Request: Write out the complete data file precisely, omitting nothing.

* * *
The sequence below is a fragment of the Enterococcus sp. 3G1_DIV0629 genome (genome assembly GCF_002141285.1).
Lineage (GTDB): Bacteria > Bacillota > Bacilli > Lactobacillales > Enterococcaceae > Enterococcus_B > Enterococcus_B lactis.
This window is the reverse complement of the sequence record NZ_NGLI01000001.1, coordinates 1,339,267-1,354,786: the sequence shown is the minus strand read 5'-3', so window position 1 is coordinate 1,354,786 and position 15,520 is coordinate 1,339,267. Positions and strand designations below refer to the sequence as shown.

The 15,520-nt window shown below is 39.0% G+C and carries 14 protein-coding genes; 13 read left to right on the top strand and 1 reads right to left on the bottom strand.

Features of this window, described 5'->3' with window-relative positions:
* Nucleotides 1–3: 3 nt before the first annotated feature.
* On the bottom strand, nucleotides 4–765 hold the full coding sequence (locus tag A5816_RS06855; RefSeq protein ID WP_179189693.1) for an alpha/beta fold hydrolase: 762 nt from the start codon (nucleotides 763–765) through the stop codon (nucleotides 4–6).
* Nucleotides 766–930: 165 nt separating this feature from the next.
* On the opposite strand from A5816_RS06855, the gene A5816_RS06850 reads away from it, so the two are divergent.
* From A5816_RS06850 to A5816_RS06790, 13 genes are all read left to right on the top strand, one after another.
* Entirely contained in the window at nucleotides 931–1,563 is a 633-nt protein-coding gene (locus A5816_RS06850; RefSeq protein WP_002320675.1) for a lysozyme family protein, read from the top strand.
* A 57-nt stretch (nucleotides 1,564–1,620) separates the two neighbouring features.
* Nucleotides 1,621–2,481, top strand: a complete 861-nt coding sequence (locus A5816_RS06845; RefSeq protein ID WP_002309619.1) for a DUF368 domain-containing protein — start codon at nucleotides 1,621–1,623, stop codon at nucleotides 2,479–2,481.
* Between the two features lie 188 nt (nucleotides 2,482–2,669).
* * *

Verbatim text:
The sequence below is a fragment of the Enterococcus sp. 3G1_DIV0629 genome (genome assembly GCF_002141285.1).
Lineage (GTDB): Bacteria > Bacillota > Bacilli > Lactobacillales > Enterococcaceae > Enterococcus_B > Enterococcus_B lactis.
This window is the reverse complement of the sequence record NZ_NGLI01000001.1, coordinates 1,339,267-1,354,786: the sequence shown is the minus strand read 5'-3', so window position 1 is coordinate 1,354,786 and position 15,520 is coordinate 1,339,267. Positions and strand designations below refer to the sequence as shown.

The 15,520-nt window shown below is 39.0% G+C and carries 14 protein-coding genes; 13 read left to right on the top strand and 1 reads right to left on the bottom strand.

Features of this window, described 5'->3' with window-relative positions:
* Nucleotides 1–3: 3 nt before the first annotated feature.
* On the bottom strand, nucleotides 4–765 hold the full coding sequence (locus tag A5816_RS06855; RefSeq protein ID WP_179189693.1) for an alpha/beta fold hydrolase: 762 nt from the start codon (nucleotides 763–765) through the stop codon (nucleotides 4–6).
* Nucleotides 766–930: 165 nt separating this feature from the next.
* On the opposite strand from A5816_RS06855, the gene A5816_RS06850 reads away from it, so the two are divergent.
* From A5816_RS06850 to A5816_RS06790, 13 genes are all read left to right on the top strand, one after another.
* Entirely contained in the window at nucleotides 931–1,563 is a 633-nt protein-coding gene (locus A5816_RS06850; RefSeq protein WP_002320675.1) for a lysozyme family protein, read from the top strand.
* A 57-nt stretch (nucleotides 1,564–1,620) separates the two neighbouring features.
* Nucleotides 1,621–2,481, top strand: a complete 861-nt coding sequence (locus A5816_RS06845; RefSeq protein ID WP_002309619.1) for a DUF368 domain-containing protein — start codon at nucleotides 1,621–1,623, stop codon at nucleotides 2,479–2,481.
* Between the two features lie 188 nt (nucleotides 2,482–2,669).